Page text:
• NSF, Materials and Surface Engineering (MSE)The MSE program supports fundamental research intended to enhance the basic understanding of materials in the solid state, including interrelationships among constitution, structure and properties. The broad intellectual scope of the MSE program includes structural and functional materials in the bulk as well as surfaces and interfaces. Approaches to discovery may entail experimental, theoretical, computational modeling and simulation, especially ab initio modeling and simulation and coarser grained approaches, including molecular dynamics and multi-scale approaches through the micro-scale, and combinations of these three approaches. Specifically encouraged are proposals that focus on the mechanical, physical, and thermophysical properties of metallic, ceramic, and polymeric materials and composite materials based on these matrices.
  • NSF, Materials Processing and Manufacturing (MPM): The MPM program supports fundamental, hypothesis-driven research at the micro-scale (and larger) on the interrelationship of materials processing, structure, properties, performance and process control. Analytical, experimental, and numerical studies are supported, including novel processing methods for any materials system (metals, polymers, ceramics, hybrids, composites, etc.). Proposed research should include the consideration of cost, performance, and feasibility of scale-up, as appropriate. Research that address multi-scale and/or multi-functional materials systems is encouraged as is research in support of environmentally-benign manufacturing. Collaborative proposals with industry are encouraged.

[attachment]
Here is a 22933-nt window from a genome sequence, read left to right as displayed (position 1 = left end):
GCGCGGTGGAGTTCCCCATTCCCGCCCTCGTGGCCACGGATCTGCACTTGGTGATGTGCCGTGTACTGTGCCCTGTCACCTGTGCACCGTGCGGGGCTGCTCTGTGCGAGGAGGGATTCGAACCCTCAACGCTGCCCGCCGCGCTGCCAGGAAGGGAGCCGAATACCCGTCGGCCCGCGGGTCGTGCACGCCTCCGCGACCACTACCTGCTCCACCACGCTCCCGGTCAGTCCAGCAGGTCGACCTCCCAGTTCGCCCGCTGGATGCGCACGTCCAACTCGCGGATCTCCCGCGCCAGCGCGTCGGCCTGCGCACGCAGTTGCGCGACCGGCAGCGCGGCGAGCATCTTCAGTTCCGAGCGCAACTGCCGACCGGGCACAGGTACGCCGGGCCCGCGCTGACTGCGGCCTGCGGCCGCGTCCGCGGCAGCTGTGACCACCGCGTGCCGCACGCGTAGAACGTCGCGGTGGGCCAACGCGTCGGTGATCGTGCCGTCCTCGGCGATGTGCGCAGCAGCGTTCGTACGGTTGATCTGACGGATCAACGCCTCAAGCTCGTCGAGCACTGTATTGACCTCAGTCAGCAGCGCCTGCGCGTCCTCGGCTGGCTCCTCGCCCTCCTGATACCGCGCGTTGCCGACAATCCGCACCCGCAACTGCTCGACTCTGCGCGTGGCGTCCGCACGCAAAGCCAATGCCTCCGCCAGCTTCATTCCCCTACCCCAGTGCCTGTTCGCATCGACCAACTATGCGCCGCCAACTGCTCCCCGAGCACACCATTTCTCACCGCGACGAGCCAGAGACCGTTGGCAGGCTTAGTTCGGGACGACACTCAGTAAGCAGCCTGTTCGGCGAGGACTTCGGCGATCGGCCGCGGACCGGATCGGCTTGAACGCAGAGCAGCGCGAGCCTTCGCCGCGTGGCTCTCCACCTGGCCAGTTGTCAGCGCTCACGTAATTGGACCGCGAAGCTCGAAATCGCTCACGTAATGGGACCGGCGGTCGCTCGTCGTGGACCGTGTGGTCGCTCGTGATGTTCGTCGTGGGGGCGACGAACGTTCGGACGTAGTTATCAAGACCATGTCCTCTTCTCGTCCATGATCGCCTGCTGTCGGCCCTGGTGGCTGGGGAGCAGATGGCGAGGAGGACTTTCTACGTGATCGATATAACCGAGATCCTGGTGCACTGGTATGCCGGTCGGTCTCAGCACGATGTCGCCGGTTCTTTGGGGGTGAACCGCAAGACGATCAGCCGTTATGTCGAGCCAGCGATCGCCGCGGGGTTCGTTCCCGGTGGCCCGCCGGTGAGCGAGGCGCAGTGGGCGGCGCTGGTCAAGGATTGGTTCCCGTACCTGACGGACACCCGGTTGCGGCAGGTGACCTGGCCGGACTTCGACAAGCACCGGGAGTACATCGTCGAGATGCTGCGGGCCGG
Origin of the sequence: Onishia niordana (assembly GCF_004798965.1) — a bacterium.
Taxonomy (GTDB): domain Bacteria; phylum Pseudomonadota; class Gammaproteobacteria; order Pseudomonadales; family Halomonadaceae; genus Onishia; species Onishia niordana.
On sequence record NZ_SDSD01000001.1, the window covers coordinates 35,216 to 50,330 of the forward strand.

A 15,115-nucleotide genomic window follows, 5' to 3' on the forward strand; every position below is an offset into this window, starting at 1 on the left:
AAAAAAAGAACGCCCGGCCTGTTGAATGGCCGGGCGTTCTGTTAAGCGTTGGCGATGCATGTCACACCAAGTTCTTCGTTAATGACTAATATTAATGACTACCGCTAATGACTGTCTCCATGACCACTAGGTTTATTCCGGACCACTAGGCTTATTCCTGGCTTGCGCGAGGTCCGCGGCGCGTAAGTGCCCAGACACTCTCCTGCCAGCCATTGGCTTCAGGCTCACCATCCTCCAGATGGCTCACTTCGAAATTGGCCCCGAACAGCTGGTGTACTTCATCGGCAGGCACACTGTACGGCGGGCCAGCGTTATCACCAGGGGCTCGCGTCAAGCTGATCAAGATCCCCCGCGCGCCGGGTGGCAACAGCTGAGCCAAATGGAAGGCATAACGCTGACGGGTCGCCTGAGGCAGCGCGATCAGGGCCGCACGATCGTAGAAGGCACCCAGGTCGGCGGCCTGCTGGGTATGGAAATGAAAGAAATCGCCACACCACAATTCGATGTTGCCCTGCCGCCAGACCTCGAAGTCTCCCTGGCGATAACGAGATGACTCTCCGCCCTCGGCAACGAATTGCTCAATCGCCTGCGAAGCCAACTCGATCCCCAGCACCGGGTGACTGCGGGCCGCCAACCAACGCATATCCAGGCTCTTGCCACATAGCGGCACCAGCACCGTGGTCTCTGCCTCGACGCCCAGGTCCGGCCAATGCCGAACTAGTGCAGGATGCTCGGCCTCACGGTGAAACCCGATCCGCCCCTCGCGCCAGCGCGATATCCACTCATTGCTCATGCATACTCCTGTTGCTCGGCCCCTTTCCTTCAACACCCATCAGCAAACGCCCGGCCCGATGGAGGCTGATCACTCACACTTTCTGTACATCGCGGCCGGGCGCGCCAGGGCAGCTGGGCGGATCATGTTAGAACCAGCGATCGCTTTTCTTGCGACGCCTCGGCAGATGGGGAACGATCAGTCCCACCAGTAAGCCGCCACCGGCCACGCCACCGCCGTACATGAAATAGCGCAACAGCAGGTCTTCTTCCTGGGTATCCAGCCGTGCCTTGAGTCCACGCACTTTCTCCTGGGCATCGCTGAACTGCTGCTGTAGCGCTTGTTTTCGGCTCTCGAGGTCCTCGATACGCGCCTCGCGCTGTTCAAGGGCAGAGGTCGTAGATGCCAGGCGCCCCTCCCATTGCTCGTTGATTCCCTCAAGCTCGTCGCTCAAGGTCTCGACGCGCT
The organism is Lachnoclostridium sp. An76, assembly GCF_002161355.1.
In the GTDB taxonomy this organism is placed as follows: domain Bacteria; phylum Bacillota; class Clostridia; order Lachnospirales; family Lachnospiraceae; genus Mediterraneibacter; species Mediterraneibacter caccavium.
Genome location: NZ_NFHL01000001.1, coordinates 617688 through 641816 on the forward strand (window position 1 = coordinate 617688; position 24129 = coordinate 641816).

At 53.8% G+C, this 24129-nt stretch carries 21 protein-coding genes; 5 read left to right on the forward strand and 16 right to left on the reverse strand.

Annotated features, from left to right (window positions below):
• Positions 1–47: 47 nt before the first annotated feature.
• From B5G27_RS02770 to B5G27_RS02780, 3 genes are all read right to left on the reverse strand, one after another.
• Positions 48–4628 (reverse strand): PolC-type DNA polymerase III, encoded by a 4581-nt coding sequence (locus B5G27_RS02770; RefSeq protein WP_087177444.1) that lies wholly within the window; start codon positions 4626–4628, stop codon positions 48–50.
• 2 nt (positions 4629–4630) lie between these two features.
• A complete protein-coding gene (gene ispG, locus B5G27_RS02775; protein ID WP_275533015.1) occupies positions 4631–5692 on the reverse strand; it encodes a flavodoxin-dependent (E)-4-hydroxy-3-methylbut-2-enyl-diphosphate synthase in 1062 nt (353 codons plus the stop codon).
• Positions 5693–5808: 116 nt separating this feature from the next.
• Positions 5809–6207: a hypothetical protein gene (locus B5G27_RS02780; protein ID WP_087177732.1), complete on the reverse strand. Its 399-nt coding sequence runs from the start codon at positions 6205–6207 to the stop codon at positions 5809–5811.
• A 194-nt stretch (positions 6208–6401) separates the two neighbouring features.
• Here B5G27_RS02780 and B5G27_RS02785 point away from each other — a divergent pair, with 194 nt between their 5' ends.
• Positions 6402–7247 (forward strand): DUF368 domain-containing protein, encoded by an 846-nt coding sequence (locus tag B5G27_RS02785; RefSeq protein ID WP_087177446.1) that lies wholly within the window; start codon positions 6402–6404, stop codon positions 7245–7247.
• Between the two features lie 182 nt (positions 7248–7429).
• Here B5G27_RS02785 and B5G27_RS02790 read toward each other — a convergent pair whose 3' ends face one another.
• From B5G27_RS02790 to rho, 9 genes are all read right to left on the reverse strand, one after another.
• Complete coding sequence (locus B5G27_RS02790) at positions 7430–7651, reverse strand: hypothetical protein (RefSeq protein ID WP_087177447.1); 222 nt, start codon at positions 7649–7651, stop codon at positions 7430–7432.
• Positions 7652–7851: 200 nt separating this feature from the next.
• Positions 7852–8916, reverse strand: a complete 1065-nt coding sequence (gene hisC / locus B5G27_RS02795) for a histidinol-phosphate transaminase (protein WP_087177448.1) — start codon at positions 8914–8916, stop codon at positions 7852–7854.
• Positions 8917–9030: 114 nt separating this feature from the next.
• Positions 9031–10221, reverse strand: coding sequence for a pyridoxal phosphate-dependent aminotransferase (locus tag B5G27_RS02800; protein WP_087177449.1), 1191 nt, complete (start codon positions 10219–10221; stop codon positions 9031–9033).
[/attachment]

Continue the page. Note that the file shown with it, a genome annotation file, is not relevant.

• NSF, Materials Research Science and Engineering Centers (MRSECs): Materials Research Science and Engineering Centers (MRSECs) provide sustained support of interdisciplinary materials research and education of the highest quality while addressing fundamental problems in science and engineering. MRSECs address research of a scope and complexity requiring the scale, synergy, and interdisciplinarity provided by a campus-based research center. They support materials research infrastructure in the United States, promote active collaboration between universities and other sectors, including industry and international institutions, and contribute to the development of a national network of university-based centers in materials research, education, and facilities.